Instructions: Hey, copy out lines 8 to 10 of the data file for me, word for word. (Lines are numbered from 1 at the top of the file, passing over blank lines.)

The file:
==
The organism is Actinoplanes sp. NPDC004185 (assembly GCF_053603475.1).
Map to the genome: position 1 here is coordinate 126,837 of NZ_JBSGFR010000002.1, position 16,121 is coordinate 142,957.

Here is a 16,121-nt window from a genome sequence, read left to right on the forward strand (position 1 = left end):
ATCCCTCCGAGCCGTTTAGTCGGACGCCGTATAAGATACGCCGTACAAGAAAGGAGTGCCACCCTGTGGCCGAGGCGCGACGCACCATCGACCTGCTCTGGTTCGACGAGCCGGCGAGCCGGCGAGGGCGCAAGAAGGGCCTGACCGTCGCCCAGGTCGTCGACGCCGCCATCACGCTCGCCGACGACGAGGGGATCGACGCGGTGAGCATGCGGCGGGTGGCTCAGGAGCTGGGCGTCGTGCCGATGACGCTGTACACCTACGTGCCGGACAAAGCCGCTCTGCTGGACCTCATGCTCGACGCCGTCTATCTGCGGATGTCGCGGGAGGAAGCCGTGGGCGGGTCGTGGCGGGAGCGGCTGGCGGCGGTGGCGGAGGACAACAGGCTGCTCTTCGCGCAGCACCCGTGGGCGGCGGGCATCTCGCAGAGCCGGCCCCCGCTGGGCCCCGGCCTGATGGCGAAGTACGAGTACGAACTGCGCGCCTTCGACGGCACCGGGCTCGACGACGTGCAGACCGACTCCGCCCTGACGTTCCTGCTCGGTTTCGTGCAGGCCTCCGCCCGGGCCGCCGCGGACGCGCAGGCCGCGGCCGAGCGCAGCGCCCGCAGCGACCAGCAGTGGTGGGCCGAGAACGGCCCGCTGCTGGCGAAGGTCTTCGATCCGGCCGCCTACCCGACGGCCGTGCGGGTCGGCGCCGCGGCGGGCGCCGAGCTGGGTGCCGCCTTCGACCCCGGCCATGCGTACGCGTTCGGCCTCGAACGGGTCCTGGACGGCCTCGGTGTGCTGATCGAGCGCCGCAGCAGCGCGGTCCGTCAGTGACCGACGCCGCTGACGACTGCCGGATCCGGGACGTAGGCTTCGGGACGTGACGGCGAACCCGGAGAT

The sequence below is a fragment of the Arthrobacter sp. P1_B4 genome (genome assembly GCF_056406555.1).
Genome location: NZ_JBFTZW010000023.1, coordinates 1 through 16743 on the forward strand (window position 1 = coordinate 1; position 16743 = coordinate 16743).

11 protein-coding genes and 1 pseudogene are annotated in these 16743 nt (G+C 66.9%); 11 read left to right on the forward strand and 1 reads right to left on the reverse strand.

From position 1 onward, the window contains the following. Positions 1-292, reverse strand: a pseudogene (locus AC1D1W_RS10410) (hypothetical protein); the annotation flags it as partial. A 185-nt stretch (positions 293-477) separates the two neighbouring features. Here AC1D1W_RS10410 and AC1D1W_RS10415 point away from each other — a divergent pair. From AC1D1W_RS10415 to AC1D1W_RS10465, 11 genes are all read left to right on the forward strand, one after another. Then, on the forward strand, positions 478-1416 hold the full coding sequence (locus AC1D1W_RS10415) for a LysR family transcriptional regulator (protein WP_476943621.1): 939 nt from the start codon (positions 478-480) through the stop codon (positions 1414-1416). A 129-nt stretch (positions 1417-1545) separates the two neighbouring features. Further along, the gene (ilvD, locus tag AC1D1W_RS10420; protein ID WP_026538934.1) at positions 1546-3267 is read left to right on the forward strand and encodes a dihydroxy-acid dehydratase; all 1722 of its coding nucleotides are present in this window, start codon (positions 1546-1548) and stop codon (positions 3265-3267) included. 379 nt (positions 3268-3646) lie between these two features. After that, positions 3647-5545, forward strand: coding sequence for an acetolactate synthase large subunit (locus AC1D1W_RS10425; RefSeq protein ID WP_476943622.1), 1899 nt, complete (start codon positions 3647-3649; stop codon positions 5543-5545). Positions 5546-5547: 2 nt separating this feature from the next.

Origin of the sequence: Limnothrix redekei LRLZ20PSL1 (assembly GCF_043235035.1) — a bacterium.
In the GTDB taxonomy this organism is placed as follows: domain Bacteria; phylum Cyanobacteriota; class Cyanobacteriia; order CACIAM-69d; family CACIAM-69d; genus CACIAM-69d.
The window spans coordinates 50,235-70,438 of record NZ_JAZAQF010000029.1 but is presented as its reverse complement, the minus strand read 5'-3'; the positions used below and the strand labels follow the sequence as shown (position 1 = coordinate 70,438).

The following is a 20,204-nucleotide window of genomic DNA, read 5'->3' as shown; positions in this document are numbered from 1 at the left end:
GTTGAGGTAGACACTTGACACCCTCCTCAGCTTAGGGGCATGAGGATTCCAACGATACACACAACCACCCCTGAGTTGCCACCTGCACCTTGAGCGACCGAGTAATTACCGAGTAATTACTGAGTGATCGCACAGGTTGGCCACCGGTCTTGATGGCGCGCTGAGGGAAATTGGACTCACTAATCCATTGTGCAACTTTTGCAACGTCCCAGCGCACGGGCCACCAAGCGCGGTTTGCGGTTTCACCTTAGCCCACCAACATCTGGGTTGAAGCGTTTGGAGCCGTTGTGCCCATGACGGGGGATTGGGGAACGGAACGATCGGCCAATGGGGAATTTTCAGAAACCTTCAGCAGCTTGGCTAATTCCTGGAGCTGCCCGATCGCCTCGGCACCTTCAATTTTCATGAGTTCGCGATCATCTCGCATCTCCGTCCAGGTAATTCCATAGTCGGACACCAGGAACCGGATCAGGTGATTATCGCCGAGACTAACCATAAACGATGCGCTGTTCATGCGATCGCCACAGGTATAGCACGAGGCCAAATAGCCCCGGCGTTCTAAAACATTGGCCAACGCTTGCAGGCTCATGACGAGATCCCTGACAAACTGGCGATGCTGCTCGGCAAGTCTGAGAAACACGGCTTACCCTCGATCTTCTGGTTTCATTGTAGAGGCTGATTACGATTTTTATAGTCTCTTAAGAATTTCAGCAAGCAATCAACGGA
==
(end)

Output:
From position 1 onward, the window contains the following. Positions 1-292, reverse strand: a pseudogene (locus AC1D1W_RS10410) (hypothetical protein); the annotation flags it as partial. A 185-nt stretch (positions 293-477) separates the two neighbouring features. Here AC1D1W_RS10410 and AC1D1W_RS10415 point away from each other — a divergent pair. From AC1D1W_RS10415 to AC1D1W_RS10465, 11 genes are all read left to right on the forward strand, one after another. Then, on the forward strand, positions 478-1416 hold the full coding sequence (locus AC1D1W_RS10415) for a LysR family transcriptional regulator (protein WP_476943621.1): 939 nt from the start codon (positions 478-480) through the stop codon (positions 1414-1416). A 129-nt stretch (positions 1417-1545) separates the two neighbouring features. Further along, the gene (ilvD, locus tag AC1D1W_RS10420; protein ID WP_026538934.1) at positions 1546-3267 is read left to right on the forward strand and encodes a dihydroxy-acid dehydratase; all 1722 of its coding nucleotides are present in this window, start codon (positions 1546-1548) and stop codon (positions 3265-3267) included. 379 nt (positions 3268-3646) lie between these two features. After that, positions 3647-5545, forward strand: coding sequence for an acetolactate synthase large subunit (locus AC1D1W_RS10425; RefSeq protein ID WP_476943622.1), 1899 nt, complete (start codon positions 3647-3649; stop codon positions 5543-5545). Positions 5546-5547: 2 nt separating this feature from the next.

Origin of the sequence: Limnothrix redekei LRLZ20PSL1 (assembly GCF_043235035.1) — a bacterium.
In the GTDB taxonomy this organism is placed as follows: domain Bacteria; phylum Cyanobacteriota; class Cyanobacteriia; order CACIAM-69d; family CACIAM-69d; genus CACIAM-69d.